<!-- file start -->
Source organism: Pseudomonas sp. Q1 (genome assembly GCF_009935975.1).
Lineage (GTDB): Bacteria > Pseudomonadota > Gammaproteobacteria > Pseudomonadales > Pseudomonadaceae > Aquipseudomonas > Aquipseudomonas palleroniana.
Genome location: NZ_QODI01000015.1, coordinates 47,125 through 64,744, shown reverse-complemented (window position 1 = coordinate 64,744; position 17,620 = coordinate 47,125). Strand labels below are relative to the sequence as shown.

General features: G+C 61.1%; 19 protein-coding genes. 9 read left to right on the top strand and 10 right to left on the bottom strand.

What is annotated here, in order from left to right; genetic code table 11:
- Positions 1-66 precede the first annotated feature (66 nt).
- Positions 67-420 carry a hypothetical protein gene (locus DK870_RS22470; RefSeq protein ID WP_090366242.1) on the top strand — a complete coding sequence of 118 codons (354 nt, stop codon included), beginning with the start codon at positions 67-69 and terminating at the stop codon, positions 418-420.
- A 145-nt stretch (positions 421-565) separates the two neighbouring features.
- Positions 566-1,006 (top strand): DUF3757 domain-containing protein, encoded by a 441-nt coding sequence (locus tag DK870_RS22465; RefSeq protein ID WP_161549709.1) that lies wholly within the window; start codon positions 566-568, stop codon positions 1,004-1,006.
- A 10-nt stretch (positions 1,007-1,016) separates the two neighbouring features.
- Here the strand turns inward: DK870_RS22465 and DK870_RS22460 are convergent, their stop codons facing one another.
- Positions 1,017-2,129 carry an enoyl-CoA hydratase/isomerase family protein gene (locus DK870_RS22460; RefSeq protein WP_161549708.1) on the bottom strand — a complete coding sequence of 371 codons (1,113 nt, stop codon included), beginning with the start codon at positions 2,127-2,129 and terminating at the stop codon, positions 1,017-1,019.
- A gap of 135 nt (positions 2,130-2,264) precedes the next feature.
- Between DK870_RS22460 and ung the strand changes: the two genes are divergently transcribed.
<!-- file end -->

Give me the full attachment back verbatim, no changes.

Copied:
Source organism: Pseudomonas sp. Q1 (genome assembly GCF_009935975.1).
Lineage (GTDB): Bacteria > Pseudomonadota > Gammaproteobacteria > Pseudomonadales > Pseudomonadaceae > Aquipseudomonas > Aquipseudomonas palleroniana.
Genome location: NZ_QODI01000015.1, coordinates 47,125 through 64,744, shown reverse-complemented (window position 1 = coordinate 64,744; position 17,620 = coordinate 47,125). Strand labels below are relative to the sequence as shown.

General features: G+C 61.1%; 19 protein-coding genes. 9 read left to right on the top strand and 10 right to left on the bottom strand.

What is annotated here, in order from left to right; genetic code table 11:
- Positions 1-66 precede the first annotated feature (66 nt).
- Positions 67-420 carry a hypothetical protein gene (locus DK870_RS22470; RefSeq protein ID WP_090366242.1) on the top strand — a complete coding sequence of 118 codons (354 nt, stop codon included), beginning with the start codon at positions 67-69 and terminating at the stop codon, positions 418-420.
- A 145-nt stretch (positions 421-565) separates the two neighbouring features.
- Positions 566-1,006 (top strand): DUF3757 domain-containing protein, encoded by a 441-nt coding sequence (locus tag DK870_RS22465; RefSeq protein ID WP_161549709.1) that lies wholly within the window; start codon positions 566-568, stop codon positions 1,004-1,006.
- A 10-nt stretch (positions 1,007-1,016) separates the two neighbouring features.
- Here the strand turns inward: DK870_RS22465 and DK870_RS22460 are convergent, their stop codons facing one another.
- Positions 1,017-2,129 carry an enoyl-CoA hydratase/isomerase family protein gene (locus DK870_RS22460; RefSeq protein WP_161549708.1) on the bottom strand — a complete coding sequence of 371 codons (1,113 nt, stop codon included), beginning with the start codon at positions 2,127-2,129 and terminating at the stop codon, positions 1,017-1,019.
- A gap of 135 nt (positions 2,130-2,264) precedes the next feature.
- Between DK870_RS22460 and ung the strand changes: the two genes are divergently transcribed.